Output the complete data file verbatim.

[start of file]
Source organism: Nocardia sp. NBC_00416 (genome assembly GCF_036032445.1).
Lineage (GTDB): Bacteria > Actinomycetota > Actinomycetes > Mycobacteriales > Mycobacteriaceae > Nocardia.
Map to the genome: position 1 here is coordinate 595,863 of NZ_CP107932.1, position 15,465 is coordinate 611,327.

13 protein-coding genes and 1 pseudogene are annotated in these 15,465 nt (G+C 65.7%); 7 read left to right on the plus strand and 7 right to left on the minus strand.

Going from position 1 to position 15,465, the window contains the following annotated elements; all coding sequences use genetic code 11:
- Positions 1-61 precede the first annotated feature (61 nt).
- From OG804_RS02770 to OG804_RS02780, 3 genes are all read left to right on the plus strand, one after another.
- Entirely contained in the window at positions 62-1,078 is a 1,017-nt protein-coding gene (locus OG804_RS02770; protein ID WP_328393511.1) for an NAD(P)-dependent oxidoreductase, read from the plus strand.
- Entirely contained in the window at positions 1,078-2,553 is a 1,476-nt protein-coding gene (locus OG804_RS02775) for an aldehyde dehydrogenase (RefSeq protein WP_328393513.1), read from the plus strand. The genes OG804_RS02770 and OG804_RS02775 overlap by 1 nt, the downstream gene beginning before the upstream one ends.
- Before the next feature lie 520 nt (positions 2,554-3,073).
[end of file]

Source organism: Nocardia sp. NBC_00416 (genome assembly GCF_036032445.1).
Lineage (GTDB): Bacteria > Actinomycetota > Actinomycetes > Mycobacteriales > Mycobacteriaceae > Nocardia.
Map to the genome: position 1 here is coordinate 595,863 of NZ_CP107932.1, position 15,465 is coordinate 611,327.

13 protein-coding genes and 1 pseudogene are annotated in these 15,465 nt (G+C 65.7%); 7 read left to right on the plus strand and 7 right to left on the minus strand.

Going from position 1 to position 15,465, the window contains the following annotated elements; all coding sequences use genetic code 11:
- Positions 1-61 precede the first annotated feature (61 nt).
- From OG804_RS02770 to OG804_RS02780, 3 genes are all read left to right on the plus strand, one after another.
- Entirely contained in the window at positions 62-1,078 is a 1,017-nt protein-coding gene (locus OG804_RS02770; protein ID WP_328393511.1) for an NAD(P)-dependent oxidoreductase, read from the plus strand.
- Entirely contained in the window at positions 1,078-2,553 is a 1,476-nt protein-coding gene (locus OG804_RS02775) for an aldehyde dehydrogenase (RefSeq protein WP_328393513.1), read from the plus strand. The genes OG804_RS02770 and OG804_RS02775 overlap by 1 nt, the downstream gene beginning before the upstream one ends.
- Before the next feature lie 520 nt (positions 2,554-3,073).